About Natural Systems Agriculture
"If the world is a mine, then 'smart resource management' is a logical answer. If the world is a source of hope, as the ancients believed, then a research agenda based on the way the world has worked for millions of years becomes logical."
(Foreword in Farming in Nature's Image,
Soule and Piper, 1992)
The notion of "Farming in Nature's Image" has been around for thousands of years. Poet Wendell Berry has traced the literary and scientific history of this work. He begins by citing the book of Job. Others have followed...
"Nature is the norm."
Hyde Bailey, Dean of Agriculture, Cornell University (1905).
"Nature is the supreme farmer."
Sir Albert Howard (1940).
"We naturally suppose, having grown up with this particular farming system, that it will go on, forever."
Stan Rowe, in Homeplace: Essays on ecology (1990).
In prairie Canada, natural systems agriculture remains a goal rather than a reality. Currently, inputs are at the centre rather than having the farming system as the centre. All is built on the system – the possibilities are ultimately determined by the nature of the farming system.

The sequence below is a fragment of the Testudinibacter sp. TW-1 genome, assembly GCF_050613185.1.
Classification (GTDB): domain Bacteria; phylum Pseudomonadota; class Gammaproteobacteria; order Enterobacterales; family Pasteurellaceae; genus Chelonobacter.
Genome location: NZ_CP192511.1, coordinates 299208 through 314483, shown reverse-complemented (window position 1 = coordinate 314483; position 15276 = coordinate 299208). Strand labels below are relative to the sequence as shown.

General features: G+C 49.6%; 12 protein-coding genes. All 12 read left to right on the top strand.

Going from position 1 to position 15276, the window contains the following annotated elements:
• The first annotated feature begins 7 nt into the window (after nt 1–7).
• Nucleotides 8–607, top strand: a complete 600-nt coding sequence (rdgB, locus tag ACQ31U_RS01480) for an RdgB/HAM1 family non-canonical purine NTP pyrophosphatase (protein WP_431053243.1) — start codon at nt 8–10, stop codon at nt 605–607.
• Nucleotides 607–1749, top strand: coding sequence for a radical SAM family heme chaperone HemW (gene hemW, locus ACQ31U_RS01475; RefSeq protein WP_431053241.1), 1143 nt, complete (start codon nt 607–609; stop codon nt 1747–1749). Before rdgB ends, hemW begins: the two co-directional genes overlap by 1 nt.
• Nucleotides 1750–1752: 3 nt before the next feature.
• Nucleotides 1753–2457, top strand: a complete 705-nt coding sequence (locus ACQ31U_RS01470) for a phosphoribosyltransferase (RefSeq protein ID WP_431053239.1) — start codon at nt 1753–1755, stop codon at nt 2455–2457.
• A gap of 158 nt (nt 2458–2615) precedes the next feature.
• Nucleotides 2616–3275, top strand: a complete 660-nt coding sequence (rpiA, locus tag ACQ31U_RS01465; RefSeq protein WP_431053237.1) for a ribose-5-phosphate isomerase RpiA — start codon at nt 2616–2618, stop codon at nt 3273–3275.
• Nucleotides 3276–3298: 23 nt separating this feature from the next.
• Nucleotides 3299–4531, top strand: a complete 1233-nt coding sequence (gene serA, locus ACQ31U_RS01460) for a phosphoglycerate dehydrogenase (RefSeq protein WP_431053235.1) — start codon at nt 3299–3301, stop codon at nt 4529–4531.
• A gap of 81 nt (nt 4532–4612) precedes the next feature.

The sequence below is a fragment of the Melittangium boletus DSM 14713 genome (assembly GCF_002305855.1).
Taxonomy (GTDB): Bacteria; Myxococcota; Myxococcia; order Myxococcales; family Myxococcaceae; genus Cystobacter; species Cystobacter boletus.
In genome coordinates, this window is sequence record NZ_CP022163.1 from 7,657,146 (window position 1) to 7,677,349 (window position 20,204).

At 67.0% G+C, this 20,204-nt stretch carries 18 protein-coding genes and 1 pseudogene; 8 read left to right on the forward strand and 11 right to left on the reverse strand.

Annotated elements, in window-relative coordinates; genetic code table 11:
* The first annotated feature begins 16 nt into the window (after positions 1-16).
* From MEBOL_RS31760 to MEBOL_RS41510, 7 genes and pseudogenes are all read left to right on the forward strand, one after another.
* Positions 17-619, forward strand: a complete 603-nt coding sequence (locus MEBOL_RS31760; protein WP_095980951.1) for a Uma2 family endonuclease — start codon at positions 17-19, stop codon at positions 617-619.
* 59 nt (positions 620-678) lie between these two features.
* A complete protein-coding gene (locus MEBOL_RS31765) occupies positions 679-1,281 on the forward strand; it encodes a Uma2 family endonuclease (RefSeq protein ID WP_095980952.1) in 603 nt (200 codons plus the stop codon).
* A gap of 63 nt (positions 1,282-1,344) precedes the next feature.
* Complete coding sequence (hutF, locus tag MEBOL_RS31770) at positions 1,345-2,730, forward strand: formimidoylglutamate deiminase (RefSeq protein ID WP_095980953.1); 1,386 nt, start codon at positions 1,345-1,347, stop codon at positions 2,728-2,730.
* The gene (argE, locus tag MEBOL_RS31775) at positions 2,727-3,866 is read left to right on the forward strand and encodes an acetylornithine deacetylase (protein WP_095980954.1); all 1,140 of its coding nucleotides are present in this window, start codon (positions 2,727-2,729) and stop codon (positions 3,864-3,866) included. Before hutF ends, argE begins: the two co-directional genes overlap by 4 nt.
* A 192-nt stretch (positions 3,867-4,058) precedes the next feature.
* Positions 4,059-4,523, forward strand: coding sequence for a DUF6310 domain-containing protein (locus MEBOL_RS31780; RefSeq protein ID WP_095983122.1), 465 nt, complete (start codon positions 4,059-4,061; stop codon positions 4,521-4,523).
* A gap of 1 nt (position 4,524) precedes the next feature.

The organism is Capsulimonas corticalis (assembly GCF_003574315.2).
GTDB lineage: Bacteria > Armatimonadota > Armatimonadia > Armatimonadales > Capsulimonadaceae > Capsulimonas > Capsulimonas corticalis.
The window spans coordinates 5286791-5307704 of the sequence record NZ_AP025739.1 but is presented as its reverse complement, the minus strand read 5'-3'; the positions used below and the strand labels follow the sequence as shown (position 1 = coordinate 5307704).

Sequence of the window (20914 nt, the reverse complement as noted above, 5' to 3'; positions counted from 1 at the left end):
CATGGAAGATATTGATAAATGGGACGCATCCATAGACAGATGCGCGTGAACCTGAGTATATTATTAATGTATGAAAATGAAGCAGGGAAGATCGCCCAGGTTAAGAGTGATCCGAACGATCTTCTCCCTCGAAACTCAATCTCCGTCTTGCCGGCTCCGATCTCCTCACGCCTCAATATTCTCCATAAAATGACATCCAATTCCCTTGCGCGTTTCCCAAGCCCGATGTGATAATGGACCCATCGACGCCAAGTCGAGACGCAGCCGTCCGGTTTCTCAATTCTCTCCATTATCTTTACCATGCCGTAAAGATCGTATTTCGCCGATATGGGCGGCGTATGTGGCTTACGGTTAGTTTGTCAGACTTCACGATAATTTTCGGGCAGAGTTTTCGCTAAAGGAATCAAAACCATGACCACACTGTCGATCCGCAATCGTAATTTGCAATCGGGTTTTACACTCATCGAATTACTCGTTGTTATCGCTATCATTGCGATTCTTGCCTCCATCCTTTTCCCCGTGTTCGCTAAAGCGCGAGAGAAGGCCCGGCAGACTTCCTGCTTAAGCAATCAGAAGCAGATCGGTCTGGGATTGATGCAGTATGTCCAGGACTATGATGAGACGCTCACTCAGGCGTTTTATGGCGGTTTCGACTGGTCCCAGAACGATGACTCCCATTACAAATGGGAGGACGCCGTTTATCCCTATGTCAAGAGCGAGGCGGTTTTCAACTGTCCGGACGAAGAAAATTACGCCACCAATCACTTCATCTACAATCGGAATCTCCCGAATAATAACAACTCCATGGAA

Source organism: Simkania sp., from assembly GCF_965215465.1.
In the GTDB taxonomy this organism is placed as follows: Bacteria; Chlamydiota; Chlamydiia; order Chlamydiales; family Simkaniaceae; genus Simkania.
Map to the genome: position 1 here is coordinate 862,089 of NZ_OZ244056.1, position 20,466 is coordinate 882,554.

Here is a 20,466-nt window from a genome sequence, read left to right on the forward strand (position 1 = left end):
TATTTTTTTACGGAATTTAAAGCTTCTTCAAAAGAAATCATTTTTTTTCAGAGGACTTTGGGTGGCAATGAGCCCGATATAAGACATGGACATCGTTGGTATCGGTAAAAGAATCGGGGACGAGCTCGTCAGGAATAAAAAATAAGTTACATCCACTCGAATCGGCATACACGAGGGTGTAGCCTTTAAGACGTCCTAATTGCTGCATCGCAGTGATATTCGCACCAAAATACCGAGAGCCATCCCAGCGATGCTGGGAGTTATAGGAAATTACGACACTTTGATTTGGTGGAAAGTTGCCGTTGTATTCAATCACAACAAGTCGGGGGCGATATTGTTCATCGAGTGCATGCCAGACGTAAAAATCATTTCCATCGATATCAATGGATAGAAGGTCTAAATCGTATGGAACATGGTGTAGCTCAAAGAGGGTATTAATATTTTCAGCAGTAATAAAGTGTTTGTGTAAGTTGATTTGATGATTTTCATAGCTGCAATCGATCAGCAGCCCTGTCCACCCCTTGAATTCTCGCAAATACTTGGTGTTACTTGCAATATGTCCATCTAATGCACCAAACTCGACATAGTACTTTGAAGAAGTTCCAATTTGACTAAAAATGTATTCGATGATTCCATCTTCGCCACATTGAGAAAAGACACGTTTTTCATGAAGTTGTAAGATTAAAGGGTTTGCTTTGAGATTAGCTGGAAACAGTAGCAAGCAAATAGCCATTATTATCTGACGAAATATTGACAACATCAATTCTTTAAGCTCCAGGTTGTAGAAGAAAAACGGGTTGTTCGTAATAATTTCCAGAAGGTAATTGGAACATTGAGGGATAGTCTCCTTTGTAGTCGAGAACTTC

Most of our current efforts to make agriculture more sustainable focus on "accumulating the best from tradition" (Wes Jackson, Land Institute). Jackson states that "Natural systems agriculture is 'profoundly different' from what usually passes for sustainable agriculture, which means reducing use of agrochemicals."
Why then do we use the term "Natural systems agriculture" to describe our work? First, we are committed to a fundamental change in the way agriculture is practiced. Second, we believe that using nature as the standard is the best approach for building this new agricultural system. Finally, Canadian prairie farmers have a strong conservation ethic, and have repeatedly demonstrated their commitment to the land and to "farming in nature’s image". Farmers are active partners in our research.
This page created April 2008.
Last updated May 2011.